SALT LAKE CITY – Larry Scott can’t get his league’s games on DirecTV, and now he can’t get them on Dish, either. But apparently he has enough pull to harness lightning.
That made the commissioner the big winner Saturday night in the Pac-12.
Oh, Utah, too – 38-13 over Washington State, a nifty rebound after stumbling over their league-best ranking the week before.
And the Cougars?
At least they got the game in without it being called on account of thunderbolts and didn’t have to face a replay Sunday or a return here next Saturday, or have it decided by roshambo – which, for all anyone knows, would have been Scott’s solution, there being no Pac-12 protocol for that sort of thing.
Lightning that had been predicted for every hour between noon and midnight never materialized, except for one odd bolt about 40 minutes into the action. The officials didn’t blink and hustle the teams under cover, but the execs at FS1 did – ordering their cameras off the roof and going to the stadium feed. Locked in fiscal combat with Dish over carriage fees, the network’s getting pretty good at shutting down the signal.
But otherwise, from the #Pac12AfterDark insanity of their meltdown against UCLA, this was mostly #Pac12Afterthought for the Cougs.
Generally feckless on defense, curiously flat on offense.
This from coach Mike Leach, who last week excoriated his fellows for being “babies” – and expanded on it Saturday.
“They’re fat, dumb, happy and entitled,” Leach said.
Say this for Leach – even when he’s stumped on how to get his players to perform better, or even a call that will produce a first down, he has no trouble coming up with a slew of pejoratives.
And now the Cougars are losers of two straight Pac-12 games for only the second time since 2014.
This doesn’t necessarily eliminate them from relevance – the Pac-12 being sort of an equal-opportunity operation for second and third chances.
But the Cougars aren’t playing anything like a team that even thinks of itself as a contender.
“If we get any resistance,” Leach scoffered, “we fold.”
So until further notice, contenders they’re not.
First notice is going to have to come from a defense that has turned into a Pac-12 punching bag, headed for punch line.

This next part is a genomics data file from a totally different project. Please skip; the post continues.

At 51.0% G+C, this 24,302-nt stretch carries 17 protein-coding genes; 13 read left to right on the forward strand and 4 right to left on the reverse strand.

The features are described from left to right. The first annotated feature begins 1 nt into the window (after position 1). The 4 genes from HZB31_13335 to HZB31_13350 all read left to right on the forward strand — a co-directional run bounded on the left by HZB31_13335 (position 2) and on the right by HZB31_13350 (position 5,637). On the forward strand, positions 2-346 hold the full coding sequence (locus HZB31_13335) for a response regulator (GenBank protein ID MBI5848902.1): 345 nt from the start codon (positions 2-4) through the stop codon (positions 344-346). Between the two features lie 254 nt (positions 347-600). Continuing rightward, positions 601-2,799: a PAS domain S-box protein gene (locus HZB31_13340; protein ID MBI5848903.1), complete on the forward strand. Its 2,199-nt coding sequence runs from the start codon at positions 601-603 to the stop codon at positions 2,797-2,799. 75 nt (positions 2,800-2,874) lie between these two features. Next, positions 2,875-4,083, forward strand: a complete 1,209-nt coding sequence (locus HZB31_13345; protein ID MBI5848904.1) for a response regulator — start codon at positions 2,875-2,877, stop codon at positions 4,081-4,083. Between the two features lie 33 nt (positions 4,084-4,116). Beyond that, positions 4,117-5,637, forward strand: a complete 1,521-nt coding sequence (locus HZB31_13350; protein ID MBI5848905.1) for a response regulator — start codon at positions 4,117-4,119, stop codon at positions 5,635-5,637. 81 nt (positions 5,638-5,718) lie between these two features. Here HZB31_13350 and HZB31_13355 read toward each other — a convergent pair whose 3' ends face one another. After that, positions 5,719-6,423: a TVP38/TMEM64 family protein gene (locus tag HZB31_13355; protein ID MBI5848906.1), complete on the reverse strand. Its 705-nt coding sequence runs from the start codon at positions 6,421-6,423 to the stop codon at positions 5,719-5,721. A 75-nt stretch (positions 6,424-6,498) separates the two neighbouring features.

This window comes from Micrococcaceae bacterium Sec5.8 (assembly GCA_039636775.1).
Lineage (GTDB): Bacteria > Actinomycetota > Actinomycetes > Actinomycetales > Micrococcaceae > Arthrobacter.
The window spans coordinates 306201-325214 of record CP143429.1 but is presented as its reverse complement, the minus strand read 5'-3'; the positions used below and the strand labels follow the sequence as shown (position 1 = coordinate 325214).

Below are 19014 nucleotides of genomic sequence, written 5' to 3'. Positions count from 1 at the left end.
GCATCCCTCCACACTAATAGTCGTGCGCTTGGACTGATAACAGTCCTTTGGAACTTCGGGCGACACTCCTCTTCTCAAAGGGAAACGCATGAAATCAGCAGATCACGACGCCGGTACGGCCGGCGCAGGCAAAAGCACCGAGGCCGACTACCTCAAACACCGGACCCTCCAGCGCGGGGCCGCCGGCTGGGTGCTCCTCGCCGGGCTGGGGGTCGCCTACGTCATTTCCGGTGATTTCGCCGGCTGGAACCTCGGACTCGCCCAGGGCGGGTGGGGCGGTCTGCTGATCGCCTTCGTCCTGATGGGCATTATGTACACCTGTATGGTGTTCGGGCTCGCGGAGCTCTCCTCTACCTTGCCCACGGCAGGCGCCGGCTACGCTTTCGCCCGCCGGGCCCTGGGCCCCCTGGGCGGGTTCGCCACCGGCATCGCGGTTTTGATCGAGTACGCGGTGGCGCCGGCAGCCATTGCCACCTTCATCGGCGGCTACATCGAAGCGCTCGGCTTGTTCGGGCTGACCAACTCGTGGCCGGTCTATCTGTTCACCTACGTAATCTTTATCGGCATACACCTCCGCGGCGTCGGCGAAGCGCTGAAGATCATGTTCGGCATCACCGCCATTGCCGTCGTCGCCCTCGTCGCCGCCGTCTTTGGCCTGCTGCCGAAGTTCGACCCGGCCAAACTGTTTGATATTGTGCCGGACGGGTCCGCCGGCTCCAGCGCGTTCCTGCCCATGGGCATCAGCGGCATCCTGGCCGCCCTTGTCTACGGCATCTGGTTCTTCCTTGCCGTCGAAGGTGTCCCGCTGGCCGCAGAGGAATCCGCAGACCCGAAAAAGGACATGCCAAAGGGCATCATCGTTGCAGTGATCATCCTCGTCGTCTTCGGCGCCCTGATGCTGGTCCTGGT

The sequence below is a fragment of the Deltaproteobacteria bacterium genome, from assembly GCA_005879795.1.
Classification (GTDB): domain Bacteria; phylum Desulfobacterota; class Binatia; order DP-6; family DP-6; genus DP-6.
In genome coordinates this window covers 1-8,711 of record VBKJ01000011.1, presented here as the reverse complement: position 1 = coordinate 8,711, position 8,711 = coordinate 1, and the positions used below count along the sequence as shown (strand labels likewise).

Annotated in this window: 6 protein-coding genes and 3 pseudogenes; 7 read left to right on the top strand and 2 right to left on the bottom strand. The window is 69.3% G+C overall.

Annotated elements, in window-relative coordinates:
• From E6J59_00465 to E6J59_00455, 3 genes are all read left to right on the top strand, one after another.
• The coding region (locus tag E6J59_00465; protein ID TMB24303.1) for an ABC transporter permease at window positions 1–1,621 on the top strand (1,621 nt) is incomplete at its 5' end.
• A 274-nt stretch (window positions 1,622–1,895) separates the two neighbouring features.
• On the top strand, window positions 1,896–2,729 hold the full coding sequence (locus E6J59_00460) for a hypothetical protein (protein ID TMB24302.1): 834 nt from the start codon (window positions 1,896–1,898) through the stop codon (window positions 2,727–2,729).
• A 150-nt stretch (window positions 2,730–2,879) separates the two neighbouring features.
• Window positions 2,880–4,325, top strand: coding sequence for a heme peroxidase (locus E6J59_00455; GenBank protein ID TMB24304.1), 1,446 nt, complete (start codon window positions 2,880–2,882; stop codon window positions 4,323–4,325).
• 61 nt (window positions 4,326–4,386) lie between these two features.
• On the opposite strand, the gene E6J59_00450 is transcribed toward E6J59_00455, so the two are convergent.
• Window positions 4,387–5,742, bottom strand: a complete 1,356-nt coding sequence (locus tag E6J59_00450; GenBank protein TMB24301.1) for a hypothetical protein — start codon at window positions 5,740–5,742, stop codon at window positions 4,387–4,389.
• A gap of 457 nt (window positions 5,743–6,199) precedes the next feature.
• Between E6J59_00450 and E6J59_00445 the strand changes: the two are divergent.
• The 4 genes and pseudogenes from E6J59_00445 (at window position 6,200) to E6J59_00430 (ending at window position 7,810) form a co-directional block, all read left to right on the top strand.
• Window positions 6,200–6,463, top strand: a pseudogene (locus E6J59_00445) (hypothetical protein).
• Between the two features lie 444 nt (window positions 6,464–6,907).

Second notice is going to have to come from the Air Raid, the league’s only brand-name offense, to demonstrate it can actually overcome the many defensive shortcomings.
That’s always sort of been the Wazzu equation, of course, going back 40-odd years. There were moments in the recent renaissance that suggested some inching away from that, but now the Cougars are giving up yardage in something considerably more than inches.
In just the last two weeks, 1,183 yards, to be precise.
This despite what looked like a bit of a built-in advantage, the kind the Cougs seem to stumble into a couple of times a year. The Utes were without two go-tos – All-Pac-12 running back Zack Moss, and their leading receiver, Sean Covey.
Problem is, quarterback Tyler Huntley – reportedly slowed earlier in the week with a foot injury – played. Spectacularly. And without two of their top playmakers, the Utes still scored 38 points, rolled up 526 yards and converted on 8 of 15 tries on third and fourth down.
Naturally, they needed a little help. And, boy, did they get it.
On a crucial Utah possession after WSU had cut the lead to 14-13 just before halftime, the Cougars surrendered a 41-yard completion on third down, whiffed on a certain sack – and several tackles of Huntley’s receiver – on a fourth down and finally committed pass interference on yet another third down.
The Utes scored to go up 21-13 at halftime, then owned the third quarter. The Cougs’ last gasp – a 16-play drive that ate up more than 7 minutes – fizzled on fourth down from the 3 when Max Borghi was dragged down by the ankles.
At least he saw the ball then. After carries on the first two plays of the game worth 18 yards, the sophomore running back seemed oddly underused in attack that generated just 313 yards.
“And that’s my fault,” quarterback Anthony Gordon said. “I have the opportunity to check the play at the line of scrimmage and give our playmakers the ball a little more often.”
But no one – from Leach to the players – is going to second-guess the scheme, at least publicly. So the blame is directed toward the Cougars’ psyche.
“What’s amazing about this is that most of these guys were on the same team last year and that was a tough team,” Leach said. “We’ve got nearly the same guys and now all of a sudden they’re not.”
With the off week ahead, Leach has some extra time to fix it.
Or least figure out some new names to call them.
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